Bandimere Speedway family argues race track will close if forced to comply with public health orders

In an escalating legal fight between the owners of the Bandimere Speedway and public health officials, owner John Bandimere argued Wednesday in Jefferson County District Court that his family’s business would shutter if forced to limit crowd sizes to 175 people as the new coronavirus pandemic continues.

Rebecca Klymkowsky, an attorney representing Jefferson County Public Health, argued the pandemic presented a public health crisis that supersedes the race track’s desire to operate.

“It is not enough for Bandimere to say our attendees want to attend,” Klymkowsky said. “This is larger than Bandimere. It involves the entire community. It involves the entire country. When you consider it in that context, the public interest is in keeping individuals safe.”

The feud began July 2 when the health department sought and received a temporary restraining order against Bandimere. The order required the race track to limit its crowd sizes to 175 people per activity during its July 4 events and to follow social distancing guidelines. But the county health agency said the race track violated the order, which led to Wednesday’s hearing.

The fight has become a flashpoint in political arguments over whether people should be forced to comply with public health orders or allowed to make personal choices as the pandemic surges. The hearing, which was conducted online, drew an audience that sometimes led District Court Judge Tamara Russell to remind listeners to mute their microphones and to respect the court’s decorum rules.

During his testimony, Bandimere argued public health officials did not have better ideas for how the race track could operate safely, and although his family tried to put rules in place they couldn’t control individual behavior.

“I think that’s freedom,” Bandimere said. “It’s freedom to make choices for ourselves. It’s freedom to do things we feel are adequate for our own personal beliefs and our own activities we participate in.”

Randy Corporon, Bandimere’s attorney, argued that the county’s restrictions were unreasonable, improper and would shut down the race track.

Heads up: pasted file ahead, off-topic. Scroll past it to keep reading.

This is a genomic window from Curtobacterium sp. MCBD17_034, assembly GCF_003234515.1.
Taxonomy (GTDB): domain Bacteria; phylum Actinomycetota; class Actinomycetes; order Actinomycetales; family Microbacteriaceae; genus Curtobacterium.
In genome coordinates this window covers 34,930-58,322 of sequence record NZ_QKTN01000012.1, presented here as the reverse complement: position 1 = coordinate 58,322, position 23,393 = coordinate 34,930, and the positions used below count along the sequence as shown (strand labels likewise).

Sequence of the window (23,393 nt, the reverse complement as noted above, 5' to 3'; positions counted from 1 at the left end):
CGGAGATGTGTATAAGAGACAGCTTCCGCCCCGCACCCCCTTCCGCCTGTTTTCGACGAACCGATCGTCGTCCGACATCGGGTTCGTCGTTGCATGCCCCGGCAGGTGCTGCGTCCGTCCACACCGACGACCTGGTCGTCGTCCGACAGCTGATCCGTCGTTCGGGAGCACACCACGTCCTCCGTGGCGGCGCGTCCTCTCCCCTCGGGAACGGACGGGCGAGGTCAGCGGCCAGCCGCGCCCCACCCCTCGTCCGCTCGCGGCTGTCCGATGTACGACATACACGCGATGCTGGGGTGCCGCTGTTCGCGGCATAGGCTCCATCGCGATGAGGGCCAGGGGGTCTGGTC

“It’s paragraph after paragraph after paragraph, and subparagraph after subparagraph after subparagraph of things they’re asking them to do,” he said. “It will put this 62-year-old family business out of business.”

Bandimere said the speedway took precautions to protect the approximately 7,000 attendees who turned out for the July 4 event, including cutting attendance by about half of a normal holiday event, bringing in hand-washing and sanitizing stations, reminding guests to social distance and suggesting they wear a mask.

When Corporon asked Bandimere to describe what he saw in a photograph depicting fewer race fans than usual at the July 4 event, Bandimere said,”I see a lot of lost revenue.”

James Rada, a JeffCo public health employee sent to observe the track on July 4, said he saw attendees attempting to follow the rules but also witnessed guests gathering in crowds and wearing masks improperly. Employees occasionally failed to correct customers, Rada said.

Corporon called Rada a spy who was “trying to build a case” against the speedway. Instead, Rada could have corrected people himself or alerted employees or the Bandimeres to alleged health violations as they happened.

“How much do you want them to destroy their own business?” Corporon asked. “How can they have the big events they need to survive if they can’t put people in the seats?”

In his questioning of Mark Johnson, executive director of Jefferson County Public Health, Corporon noted that coronavirus deaths largely impacted the elderly and said there were plenty of better ways to protect the elderly than to close the race track.